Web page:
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There is a timer which sends out signal SIGALARM every 1 sec. A signal handler which sleeps 2 sec is registered. What happens? Specifically, I have following code, in which the process runs multiple threads. It's quite interesting that with this long signal handler, it looks other threads are blocked from execution... Can anyone explain why this is the case?

#include <unistd.h>
#include <stdio.h>
#include <stdlib.h> //rand
#include <sys/wait.h>
#include <time.h>
#include <sys/time.h>
#include <pthread.h>
#define NUM_THREADS 2

int init_timer(int real_time, int msec) {
    struct itimerval timeslice;
    timeslice.it_interval.tv_sec = msec / 1000;
    timeslice.it_interval.tv_usec = (msec % 1000) * 1000;
    timeslice.it_value.tv_sec = msec / 1000;
    timeslice.it_value.tv_usec = (msec % 1000) * 1000;
    setitimer(real_time ? ITIMER_REAL : ITIMER_VIRTUAL, &timeslice, NULL);
    return 0;
}

void install_handler(int signo, void(*handler)(int)) {
    sigset_t set;
    struct sigaction act;

    /* Setup the handler */
    act.sa_handler = handler;
    act.sa_flags = SA_RESTART;
    sigaction(signo, &act, 0);

    /* Unblock the signal */
    sigemptyset(&set);
    sigaddset(&set, signo);
    sigprocmask(SIG_UNBLOCK, &set, NULL);
    return;
}

void timerTest(int signo)
{
    printf("000\n");
    sleep(1);
    printf("111\n");
}

void * threadTest(void * threadId)
{
    while(true)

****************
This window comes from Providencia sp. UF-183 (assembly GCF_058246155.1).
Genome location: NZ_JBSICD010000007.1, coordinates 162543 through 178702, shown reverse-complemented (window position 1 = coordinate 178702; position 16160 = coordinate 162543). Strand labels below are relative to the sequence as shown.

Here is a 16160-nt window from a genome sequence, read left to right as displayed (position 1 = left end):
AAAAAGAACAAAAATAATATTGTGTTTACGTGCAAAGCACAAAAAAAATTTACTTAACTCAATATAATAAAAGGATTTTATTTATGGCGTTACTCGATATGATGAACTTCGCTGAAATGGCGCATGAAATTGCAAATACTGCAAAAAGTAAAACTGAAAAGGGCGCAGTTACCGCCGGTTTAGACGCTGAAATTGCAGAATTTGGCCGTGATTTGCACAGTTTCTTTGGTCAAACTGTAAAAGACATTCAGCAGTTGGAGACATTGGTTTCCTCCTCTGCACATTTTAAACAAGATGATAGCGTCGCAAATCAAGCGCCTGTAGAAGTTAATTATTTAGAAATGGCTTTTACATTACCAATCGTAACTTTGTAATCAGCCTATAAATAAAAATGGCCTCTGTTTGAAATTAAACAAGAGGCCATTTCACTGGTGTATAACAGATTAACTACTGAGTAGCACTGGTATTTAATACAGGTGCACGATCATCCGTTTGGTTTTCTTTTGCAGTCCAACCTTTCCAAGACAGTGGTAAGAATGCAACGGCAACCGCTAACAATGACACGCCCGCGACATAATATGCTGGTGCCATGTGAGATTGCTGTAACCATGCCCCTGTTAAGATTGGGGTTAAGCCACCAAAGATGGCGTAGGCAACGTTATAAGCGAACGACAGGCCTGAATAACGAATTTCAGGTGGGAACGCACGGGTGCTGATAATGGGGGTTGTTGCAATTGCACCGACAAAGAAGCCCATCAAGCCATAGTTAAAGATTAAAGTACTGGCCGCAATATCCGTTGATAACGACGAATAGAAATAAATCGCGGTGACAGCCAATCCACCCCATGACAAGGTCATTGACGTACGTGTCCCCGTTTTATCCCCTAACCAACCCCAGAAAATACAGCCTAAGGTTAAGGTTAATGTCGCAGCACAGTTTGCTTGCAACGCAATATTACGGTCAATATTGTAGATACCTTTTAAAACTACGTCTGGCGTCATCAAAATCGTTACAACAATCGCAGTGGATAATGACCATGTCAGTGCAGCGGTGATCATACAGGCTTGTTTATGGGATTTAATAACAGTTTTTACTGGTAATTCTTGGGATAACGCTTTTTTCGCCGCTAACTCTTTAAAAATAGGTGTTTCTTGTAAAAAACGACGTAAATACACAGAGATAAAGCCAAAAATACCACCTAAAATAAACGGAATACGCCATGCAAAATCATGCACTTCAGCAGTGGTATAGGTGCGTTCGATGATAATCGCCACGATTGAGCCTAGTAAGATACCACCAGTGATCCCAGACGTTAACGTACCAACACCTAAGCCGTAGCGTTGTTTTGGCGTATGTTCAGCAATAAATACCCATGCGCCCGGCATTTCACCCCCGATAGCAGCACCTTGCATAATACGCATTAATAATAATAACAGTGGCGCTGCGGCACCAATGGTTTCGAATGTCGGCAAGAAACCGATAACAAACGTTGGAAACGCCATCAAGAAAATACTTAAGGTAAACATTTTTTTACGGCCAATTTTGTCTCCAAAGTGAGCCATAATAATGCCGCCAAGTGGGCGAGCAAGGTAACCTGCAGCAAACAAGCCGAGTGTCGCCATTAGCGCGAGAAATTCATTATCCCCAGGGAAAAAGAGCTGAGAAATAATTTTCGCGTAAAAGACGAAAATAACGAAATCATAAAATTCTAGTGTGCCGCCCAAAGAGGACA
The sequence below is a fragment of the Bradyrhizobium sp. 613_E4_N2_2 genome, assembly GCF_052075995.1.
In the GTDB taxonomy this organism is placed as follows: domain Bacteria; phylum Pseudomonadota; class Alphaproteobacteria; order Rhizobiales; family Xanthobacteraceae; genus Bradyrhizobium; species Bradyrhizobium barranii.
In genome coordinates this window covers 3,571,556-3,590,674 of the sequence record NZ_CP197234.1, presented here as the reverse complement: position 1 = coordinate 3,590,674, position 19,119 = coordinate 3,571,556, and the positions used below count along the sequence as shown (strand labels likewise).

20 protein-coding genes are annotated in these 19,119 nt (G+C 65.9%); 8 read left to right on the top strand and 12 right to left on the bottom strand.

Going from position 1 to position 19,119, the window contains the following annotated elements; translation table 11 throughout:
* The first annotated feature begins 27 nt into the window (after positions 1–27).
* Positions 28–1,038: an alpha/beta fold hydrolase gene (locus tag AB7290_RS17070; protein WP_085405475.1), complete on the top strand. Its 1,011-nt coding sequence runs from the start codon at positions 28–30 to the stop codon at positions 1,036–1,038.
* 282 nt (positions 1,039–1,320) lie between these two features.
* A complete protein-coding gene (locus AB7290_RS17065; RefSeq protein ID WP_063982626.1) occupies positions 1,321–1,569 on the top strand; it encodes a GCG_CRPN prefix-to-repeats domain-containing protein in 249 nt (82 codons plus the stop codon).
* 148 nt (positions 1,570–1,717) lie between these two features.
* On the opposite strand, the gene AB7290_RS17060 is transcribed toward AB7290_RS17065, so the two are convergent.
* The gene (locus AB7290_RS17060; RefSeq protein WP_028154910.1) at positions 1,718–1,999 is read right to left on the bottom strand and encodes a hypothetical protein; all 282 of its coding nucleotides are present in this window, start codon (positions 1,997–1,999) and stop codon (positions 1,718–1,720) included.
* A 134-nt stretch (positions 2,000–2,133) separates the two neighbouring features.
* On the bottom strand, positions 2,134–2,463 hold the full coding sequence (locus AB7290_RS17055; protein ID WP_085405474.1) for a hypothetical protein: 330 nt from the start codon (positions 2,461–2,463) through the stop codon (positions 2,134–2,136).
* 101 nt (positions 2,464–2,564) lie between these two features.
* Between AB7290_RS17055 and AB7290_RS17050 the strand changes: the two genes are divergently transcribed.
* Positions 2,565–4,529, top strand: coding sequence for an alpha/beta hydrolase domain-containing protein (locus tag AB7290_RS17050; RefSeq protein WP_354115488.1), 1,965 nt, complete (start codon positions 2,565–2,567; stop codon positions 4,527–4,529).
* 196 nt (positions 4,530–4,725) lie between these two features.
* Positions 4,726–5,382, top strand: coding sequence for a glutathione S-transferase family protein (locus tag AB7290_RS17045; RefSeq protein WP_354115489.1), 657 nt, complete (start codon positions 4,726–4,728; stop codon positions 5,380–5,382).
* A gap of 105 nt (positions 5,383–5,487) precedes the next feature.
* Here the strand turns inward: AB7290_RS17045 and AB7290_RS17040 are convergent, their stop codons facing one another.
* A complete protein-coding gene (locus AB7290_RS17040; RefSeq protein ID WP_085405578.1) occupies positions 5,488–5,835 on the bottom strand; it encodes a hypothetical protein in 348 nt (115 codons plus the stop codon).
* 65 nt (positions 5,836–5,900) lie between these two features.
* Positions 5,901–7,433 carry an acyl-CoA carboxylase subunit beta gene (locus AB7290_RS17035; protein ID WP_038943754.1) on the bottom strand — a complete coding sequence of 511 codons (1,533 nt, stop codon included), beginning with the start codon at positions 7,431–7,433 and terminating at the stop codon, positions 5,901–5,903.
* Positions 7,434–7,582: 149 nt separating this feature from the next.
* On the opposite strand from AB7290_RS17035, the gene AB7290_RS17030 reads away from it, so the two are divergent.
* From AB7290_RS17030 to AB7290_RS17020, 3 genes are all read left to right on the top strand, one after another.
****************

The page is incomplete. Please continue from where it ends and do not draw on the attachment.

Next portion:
{
        printf("222\n");
    }
}

int main(int argc, char *argv[]) {
    int real_time = 1;
    int tick_msec = 10;
    init_timer(real_time, tick_msec);
    install_handler(real_time ? SIGALRM : SIGVTALRM, &timerTest);

    pthread_t threads[NUM_THREADS];
    int rc;
    long t;
    for (t = 0; t < NUM_THREADS; t++) {
        rc = pthread_create(&threads[t], NULL, threadTest, (void *) t);
        if (rc) {
            exit(-1);
        }
    }

    void * status;
    for (t = 0; t < NUM_THREADS; t++) {
        rc = pthread_join(threads[t], &status);
        if (rc) {
            exit(-1);
        }
    }
    pthread_exit(NULL);
}

printout:

222
222
222
222
...
222
000
111
000
111
...

there will be no 222 after the first 111 occurs? why so?

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It may also be relevant to include the operating system in the post. –  user166390 May 25 '11 at 19:45

3 Answers 3

up vote 3 down vote accepted

The signal is delivered to a particular thread, so the signal handler runs in a particular thread (the thread the signal was delivered to). If the signal is delivered to a thread writing out 222\n, then that thread must stop writing out 222\n and run the signal handler. Your example signal handler takes a full second to run, so that's a full second during which that thread may not write out 222\n.

Additionally, since you are using printf to write out all of these bytes, there is some locking being done in libc. Since printf is not an "async signal safe" function, it's actually undefined what happens if you use it in a signal handler. One possible explanation for the behavior you observe is this. If the signal is delivered to a thread while that thread holds the stdout lock, then no other thread will be able to write to stdout until the handler returns and the lock can be released by the "normal" code running in that thread. The signal handler can still write to stdout in this case, though, because the lock is an rlock which can be acquired repeatedly any particular thread. This may vary from depending on the specific platform, C library, thread library, or phase of the moon, though. Your example is easily converted to use write(2) though, which demonstrates more or less the same problem behavior, has more or less the same fix, and doesn't rely on undefined behavior.

If you SIG_BLOCK the timer signal in the 222\n threads, then the signal handler will always run in the main thread and you will continue to get 222\n output while the signal handler sleeps.